Continuing discussion.

EPS Blog

This is the blog area for the Evangelical Philosophical Society and its journal, Philosophia Christi.

Friday, September 1, 2017

Wealth of Persons: Economics With a Human Face

In 2016, Cascade Books published Wealth of Persons: Economics With a Human Face by John McNerney, in their Veritas series. John McNerney is head chaplain at University College Dublin and a visiting scholar at the Catholic University of America. Author of John Paul II: Poet and Philosopher (2004), he is also an occasional lecturer to undergraduate and graduate students in the fields of business ethics and philosophy. He has given talks at various international conferences in North America, Europe, and Asia, and is a member of the national Economy of Communion commission in Ireland.

From the publisher's description of Wealth of Persons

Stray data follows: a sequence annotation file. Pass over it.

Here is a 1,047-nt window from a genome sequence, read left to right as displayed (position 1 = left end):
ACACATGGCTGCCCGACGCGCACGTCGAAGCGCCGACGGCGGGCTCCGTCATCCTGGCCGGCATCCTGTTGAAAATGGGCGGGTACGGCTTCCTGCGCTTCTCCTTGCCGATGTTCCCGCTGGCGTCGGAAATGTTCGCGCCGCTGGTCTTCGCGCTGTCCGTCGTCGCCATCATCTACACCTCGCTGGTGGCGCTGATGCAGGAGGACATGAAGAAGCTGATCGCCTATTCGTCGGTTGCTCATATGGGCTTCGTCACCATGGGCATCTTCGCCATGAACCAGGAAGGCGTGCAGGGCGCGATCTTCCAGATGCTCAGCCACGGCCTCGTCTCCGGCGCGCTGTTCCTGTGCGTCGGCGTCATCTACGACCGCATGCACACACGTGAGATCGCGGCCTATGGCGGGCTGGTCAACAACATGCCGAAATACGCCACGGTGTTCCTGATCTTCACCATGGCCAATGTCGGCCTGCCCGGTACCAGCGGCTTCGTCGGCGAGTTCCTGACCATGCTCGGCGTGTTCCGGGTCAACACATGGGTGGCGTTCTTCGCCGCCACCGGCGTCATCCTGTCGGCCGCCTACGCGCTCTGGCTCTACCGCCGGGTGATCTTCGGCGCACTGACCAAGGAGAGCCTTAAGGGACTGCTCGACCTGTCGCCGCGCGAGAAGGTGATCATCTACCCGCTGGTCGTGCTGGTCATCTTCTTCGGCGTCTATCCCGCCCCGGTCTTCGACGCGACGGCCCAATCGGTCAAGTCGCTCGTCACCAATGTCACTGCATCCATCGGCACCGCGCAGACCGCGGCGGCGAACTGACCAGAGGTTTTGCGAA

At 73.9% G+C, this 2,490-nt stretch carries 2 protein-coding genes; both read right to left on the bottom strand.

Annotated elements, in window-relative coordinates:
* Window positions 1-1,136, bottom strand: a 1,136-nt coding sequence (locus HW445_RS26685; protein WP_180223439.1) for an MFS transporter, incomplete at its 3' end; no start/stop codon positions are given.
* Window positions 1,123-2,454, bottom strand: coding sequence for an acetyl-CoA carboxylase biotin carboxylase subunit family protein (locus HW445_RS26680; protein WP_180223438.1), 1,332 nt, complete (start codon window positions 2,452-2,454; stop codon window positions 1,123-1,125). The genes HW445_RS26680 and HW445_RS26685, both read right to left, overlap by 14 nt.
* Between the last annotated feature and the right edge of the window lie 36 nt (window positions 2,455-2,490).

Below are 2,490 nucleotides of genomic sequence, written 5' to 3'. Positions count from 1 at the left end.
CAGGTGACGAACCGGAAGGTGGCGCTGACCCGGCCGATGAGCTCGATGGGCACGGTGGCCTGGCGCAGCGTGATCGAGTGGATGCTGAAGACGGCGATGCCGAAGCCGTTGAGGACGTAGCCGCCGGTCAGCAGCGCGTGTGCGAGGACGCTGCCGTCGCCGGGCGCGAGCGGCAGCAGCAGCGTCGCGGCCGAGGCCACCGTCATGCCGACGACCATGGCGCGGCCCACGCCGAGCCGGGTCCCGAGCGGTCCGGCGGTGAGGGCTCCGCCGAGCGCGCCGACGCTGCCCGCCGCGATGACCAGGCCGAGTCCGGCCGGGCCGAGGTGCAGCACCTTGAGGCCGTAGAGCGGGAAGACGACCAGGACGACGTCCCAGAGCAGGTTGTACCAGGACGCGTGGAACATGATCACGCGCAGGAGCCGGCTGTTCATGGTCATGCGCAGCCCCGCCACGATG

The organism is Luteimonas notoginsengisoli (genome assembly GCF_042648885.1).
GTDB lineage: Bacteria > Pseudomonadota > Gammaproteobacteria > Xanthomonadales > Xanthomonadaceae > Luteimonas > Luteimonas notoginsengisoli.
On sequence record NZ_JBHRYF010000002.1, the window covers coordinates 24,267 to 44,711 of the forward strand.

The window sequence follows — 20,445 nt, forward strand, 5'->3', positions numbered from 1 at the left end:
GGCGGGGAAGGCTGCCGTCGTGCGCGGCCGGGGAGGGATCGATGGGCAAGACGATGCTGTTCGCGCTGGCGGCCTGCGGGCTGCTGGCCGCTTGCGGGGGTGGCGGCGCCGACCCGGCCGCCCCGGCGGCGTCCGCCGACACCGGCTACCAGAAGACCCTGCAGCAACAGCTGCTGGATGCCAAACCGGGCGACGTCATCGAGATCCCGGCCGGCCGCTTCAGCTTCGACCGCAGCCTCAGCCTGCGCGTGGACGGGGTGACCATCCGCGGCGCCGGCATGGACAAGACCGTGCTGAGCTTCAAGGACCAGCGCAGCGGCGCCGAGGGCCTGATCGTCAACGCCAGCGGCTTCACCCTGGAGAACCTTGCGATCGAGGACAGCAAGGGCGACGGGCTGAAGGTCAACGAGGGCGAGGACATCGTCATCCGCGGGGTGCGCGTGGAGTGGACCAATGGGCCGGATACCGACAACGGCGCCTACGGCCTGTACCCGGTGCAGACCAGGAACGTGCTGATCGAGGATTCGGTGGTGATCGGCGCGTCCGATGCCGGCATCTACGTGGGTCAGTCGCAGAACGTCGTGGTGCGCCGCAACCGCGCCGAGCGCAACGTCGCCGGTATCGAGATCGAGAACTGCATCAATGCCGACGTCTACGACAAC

Thomas Piketty's Capital in the Twenty-First Century initiated a great debate not just about inequality but also regarding the failures found in the economic models used by theoreticians and practitioners alike. Wealth of Persons offers a totally different perspective that challenges the very terms of the debate. The Great Recession reveals a great existential rift at the core of certain economic reflections, thereby showing the real crisis of the crisis of economics. In the human sciences we have created a kind of "Tower of Babel" where we cannot understand each other any longer. The "breakdowns" occur equally on the personal, social, political, and economic levels. There is a need for an "about-face" in method to restore harmony among dissociated disciplines. Wealth of Persons offers a key to such a restoration, applying insights and analysis taken from different economic scholars, schools of thought, philosophical traditions, various disciplines, and charismatic entrepreneurs. Wealth of Persons aims at recapturing an adequate understanding of the acting human person in the economic drama, one that measures up to the reality. The investigation is a passport allowing entry into the land of economic knowledge, properly unfolding the anthropological meaning of the free economy.

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